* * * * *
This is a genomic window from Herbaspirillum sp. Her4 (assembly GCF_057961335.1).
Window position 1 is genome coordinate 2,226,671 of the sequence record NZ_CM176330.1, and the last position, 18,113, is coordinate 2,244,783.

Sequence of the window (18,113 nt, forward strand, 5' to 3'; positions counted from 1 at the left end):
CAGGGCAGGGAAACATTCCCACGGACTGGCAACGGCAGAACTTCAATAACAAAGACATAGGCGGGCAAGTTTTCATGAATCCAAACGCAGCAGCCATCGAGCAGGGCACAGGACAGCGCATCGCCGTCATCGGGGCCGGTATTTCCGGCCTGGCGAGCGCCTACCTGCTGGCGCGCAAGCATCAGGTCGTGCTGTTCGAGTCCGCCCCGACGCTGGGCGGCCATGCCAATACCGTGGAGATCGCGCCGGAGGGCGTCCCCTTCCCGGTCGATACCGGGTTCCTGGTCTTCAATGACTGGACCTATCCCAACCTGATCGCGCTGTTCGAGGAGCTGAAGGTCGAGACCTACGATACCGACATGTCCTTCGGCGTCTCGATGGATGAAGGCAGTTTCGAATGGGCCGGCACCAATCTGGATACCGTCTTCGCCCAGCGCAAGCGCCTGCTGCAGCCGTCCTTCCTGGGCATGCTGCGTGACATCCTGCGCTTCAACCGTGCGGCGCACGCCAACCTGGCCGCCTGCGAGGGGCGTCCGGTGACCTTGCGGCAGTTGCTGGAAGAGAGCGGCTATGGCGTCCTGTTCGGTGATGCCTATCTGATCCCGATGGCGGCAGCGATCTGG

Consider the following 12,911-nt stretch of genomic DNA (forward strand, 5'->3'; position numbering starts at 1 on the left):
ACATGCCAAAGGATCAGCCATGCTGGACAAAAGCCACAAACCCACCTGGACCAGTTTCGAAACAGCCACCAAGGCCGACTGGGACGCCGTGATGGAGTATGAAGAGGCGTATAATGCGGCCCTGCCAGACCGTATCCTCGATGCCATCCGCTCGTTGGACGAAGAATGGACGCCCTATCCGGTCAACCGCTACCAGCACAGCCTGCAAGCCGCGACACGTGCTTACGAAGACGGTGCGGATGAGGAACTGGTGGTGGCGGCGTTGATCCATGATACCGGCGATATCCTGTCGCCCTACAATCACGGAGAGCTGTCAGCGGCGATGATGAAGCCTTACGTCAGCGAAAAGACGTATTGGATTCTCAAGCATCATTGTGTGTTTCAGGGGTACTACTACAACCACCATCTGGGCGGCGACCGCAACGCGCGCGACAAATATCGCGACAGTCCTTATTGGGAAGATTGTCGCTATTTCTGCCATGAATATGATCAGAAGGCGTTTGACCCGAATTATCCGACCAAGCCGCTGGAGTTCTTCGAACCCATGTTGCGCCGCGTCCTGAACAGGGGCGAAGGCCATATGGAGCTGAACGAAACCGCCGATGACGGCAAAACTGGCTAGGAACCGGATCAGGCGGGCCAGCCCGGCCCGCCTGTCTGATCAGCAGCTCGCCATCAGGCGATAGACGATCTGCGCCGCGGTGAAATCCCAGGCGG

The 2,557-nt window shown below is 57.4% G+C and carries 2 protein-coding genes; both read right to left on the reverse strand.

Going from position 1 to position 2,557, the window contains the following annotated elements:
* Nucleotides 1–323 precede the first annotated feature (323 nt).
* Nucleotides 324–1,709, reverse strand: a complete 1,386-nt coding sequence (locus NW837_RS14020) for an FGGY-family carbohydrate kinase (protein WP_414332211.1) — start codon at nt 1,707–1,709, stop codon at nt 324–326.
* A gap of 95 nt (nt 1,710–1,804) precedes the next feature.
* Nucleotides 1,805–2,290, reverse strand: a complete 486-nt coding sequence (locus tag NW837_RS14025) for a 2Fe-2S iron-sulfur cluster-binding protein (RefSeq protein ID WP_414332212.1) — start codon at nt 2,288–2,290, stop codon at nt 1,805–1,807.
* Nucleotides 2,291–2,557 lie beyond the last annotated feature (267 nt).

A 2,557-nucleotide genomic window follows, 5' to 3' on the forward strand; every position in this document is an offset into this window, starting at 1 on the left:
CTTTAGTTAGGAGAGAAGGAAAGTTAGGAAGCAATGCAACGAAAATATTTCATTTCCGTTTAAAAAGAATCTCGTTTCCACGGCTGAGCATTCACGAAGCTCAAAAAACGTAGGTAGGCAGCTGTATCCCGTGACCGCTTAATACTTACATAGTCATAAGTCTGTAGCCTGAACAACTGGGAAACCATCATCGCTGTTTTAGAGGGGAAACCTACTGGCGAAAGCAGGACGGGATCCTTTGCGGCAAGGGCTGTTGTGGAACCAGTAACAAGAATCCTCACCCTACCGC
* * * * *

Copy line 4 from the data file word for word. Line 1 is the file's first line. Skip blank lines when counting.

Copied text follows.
CAGGGCAGGGAAACATTCCCACGGACTGGCAACGGCAGAACTTCAATAACAAAGACATAGGCGGGCAAGTTTTCATGAATCCAAACGCAGCAGCCATCGAGCAGGGCACAGGACAGCGCATCGCCGTCATCGGGGCCGGTATTTCCGGCCTGGCGAGCGCCTACCTGCTGGCGCGCAAGCATCAGGTCGTGCTGTTCGAGTCCGCCCCGACGCTGGGCGGCCATGCCAATACCGTGGAGATCGCGCCGGAGGGCGTCCCCTTCCCGGTCGATACCGGGTTCCTGGTCTTCAATGACTGGACCTATCCCAACCTGATCGCGCTGTTCGAGGAGCTGAAGGTCGAGACCTACGATACCGACATGTCCTTCGGCGTCTCGATGGATGAAGGCAGTTTCGAATGGGCCGGCACCAATCTGGATACCGTCTTCGCCCAGCGCAAGCGCCTGCTGCAGCCGTCCTTCCTGGGCATGCTGCGTGACATCCTGCGCTTCAACCGTGCGGCGCACGCCAACCTGGCCGCCTGCGAGGGGCGTCCGGTGACCTTGCGGCAGTTGCTGGAAGAGAGCGGCTATGGCGTCCTGTTCGGTGATGCCTATCTGATCCCGATGGCGGCAGCGATCTGG